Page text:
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Fidelity's new tool



April 17, 2014 – Comments (9)

Fidelity just added a new tool that's sort of scary.  It's something I've tried to emulate for years with Excel spreadsheets but with little success.  They have tracked every contribution to each account I hold there for the life of my accounts, and allowed me to evaluate returns like I would evaluate any other mutual fund - on an absolute or annualized % return basis, time-weighted for the contributions made midyear, for 1-year, 3-year, 5-year, and life-of-fund.

For the roughly 9 years I've been actively investing - and you can track my thoughts in this blog for most of that time - a passive investment in the S+P 500 would have returned a 6.94% annualized rate.  My own active management has returned 11.47%.

I'm not dissatisfied with this - if you look at how people and even fund managers do on average, you'd have to conclude I've done quite well in a challenging time - but honestly, I am not convinced that what I've done have been the *right* things.  I've market-timed, panicked out of positions that went on to pull ten-baggers, held outsize positions as they went down to zero (you hear me, GM?), had inadequate sector, geographic and investment-type diversifications/allocations for most of the period, and have had outsize investments in very high-beta names.  In other words, I've taken a lot of risk to eke out that extra 5.5%.  Spent a lot of time on it too, although it's mostly been educational and enjoyable.

This year, I'm nearly tripling my anticipated contributions to investment accounts, and most of the excess is going into a new plan:  a Vanguard target date fund on a monthly-contribution, dollar-cost-averaging kind of way - even though I think the equity markets are over fair value.  My actively managed account is still sitting in cash because I don't see much in the way of enticing prospects at this time; but I am getting older, have less time for the investing game, less interest in it, and am starting to wonder whether or not I should just give it up and let the wonders of low-expense passive index investing do the work for me.  Quit while I'm ahead, if you will.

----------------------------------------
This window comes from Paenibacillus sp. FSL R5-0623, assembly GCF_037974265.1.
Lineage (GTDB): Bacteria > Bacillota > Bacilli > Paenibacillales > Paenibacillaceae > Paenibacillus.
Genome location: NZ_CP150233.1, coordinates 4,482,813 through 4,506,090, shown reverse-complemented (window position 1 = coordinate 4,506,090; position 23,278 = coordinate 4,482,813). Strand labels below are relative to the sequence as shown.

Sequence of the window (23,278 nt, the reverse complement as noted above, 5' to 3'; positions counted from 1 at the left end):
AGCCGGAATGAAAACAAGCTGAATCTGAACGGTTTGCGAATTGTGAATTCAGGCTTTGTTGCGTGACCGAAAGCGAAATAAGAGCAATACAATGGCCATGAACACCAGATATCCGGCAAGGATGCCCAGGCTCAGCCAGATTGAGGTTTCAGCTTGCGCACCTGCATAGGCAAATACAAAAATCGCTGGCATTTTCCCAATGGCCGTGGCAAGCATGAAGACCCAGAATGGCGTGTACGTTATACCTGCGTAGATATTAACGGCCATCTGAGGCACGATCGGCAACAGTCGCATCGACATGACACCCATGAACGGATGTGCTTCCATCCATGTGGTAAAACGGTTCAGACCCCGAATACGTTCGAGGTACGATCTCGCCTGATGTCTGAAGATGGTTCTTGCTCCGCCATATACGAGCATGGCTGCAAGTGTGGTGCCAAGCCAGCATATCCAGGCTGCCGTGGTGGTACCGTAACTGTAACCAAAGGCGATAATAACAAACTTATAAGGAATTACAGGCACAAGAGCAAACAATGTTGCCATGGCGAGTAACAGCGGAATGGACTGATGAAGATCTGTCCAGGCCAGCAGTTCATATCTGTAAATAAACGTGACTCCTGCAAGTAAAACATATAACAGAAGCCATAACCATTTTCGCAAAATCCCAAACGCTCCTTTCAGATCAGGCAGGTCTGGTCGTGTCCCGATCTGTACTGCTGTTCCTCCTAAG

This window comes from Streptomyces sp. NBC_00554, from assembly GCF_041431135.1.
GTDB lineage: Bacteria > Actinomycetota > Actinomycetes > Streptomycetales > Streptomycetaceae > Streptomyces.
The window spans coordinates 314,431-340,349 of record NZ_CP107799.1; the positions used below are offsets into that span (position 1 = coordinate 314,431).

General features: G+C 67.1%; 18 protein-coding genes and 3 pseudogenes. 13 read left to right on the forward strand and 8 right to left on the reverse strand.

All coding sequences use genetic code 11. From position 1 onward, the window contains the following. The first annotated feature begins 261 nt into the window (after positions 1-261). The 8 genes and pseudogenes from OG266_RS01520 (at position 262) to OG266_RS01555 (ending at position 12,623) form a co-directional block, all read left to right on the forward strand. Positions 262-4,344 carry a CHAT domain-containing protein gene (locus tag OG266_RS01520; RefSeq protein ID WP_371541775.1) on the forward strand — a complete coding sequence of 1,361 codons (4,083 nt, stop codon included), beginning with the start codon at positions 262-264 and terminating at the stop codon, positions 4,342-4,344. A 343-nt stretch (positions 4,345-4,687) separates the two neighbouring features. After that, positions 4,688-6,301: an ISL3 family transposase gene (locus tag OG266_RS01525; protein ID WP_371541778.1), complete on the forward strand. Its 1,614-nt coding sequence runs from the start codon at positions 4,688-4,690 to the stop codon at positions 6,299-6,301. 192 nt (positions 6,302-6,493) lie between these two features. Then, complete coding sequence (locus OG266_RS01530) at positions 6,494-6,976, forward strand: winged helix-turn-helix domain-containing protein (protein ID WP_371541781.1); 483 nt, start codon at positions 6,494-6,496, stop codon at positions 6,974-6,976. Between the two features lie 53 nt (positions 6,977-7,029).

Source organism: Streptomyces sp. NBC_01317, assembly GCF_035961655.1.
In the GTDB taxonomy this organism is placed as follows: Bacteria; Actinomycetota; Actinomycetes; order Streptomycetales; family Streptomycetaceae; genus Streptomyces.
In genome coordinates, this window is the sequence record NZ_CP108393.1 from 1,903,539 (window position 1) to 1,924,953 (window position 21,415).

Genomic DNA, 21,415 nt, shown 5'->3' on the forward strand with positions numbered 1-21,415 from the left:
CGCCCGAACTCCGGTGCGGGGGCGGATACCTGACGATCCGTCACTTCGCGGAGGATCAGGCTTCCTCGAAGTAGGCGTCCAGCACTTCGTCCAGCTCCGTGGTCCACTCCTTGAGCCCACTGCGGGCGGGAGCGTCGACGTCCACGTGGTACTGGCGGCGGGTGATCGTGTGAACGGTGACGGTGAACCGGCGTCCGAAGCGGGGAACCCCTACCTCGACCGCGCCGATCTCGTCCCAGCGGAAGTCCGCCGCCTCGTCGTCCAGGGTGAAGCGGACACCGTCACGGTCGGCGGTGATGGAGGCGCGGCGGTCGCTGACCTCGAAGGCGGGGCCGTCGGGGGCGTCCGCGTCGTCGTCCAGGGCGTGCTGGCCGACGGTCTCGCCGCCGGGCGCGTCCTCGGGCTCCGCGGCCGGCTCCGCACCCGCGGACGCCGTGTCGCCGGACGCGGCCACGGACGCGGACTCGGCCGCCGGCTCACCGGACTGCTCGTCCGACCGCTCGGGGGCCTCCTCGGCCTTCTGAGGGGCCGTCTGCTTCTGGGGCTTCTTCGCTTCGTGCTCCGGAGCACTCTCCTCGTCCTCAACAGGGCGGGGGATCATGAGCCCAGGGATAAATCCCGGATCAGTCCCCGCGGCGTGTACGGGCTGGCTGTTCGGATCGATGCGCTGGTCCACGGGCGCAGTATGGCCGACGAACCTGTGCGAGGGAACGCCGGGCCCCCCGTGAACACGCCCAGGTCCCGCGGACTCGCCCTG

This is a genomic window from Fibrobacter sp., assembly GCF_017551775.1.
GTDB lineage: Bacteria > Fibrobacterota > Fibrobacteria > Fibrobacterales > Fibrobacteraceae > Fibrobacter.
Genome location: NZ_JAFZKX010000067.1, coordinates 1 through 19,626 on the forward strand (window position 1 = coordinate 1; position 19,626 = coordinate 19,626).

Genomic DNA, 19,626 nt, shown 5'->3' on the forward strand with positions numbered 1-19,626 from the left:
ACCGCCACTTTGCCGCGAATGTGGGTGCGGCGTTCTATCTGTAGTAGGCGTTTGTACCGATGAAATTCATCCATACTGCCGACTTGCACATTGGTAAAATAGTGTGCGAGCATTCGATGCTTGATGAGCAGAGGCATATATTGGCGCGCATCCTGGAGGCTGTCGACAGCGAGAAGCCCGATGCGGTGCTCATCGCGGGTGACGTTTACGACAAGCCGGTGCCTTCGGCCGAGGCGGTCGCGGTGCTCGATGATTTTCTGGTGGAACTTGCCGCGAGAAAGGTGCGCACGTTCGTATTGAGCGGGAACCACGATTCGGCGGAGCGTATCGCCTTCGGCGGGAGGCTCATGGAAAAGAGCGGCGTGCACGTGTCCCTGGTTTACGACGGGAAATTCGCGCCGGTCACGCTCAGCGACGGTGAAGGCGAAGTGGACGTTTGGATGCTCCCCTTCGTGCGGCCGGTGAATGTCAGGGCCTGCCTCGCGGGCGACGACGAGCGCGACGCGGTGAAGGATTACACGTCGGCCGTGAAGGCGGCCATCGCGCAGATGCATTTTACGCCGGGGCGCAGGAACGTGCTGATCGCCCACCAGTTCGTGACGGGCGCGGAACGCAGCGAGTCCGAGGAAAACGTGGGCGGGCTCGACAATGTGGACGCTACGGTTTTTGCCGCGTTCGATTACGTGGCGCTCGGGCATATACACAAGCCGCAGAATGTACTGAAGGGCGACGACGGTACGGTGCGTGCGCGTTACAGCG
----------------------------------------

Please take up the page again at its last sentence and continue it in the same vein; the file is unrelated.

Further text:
I know a lot of folks read this blog.  Any thoughts?  


9 Comments – Post Your Own

#1) On April 17, 2014 at 5:07 PM, ThisIsFor2053 (30.56) wrote:

I'm young, and I've already experienced many of the downfalls of stock picking (bad diversification, having an out-sized, risky position take a huge tumble).  I'm starting to wonder if the amount of time that I spend trying to learn about the stock market is even worth it.

I will likely be selling my individual picks over time when I feel that there is a good opportunity to, and will bleed that money into low cost ETFs.  In the end, I think that if I can find a more useful way of spending the time that I spend right now researching stocks and such, then I can make money in that time and passively invest it.

I will always have a few highly speculative picks just for the fun of the game.  But I've really just spent a lot of time so far learning that I'm not very good at this.

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#2) On April 17, 2014 at 7:01 PM, valuemoney (< 20) wrote:

Ummm....math tells me you should actively manage your money! The difference between the annualized average gain is HUGE if you ask me. Simply run the numbers. If you can beat the market by 5% a year that's pretty dare good over a 9 year period. Just make sure it is figured right.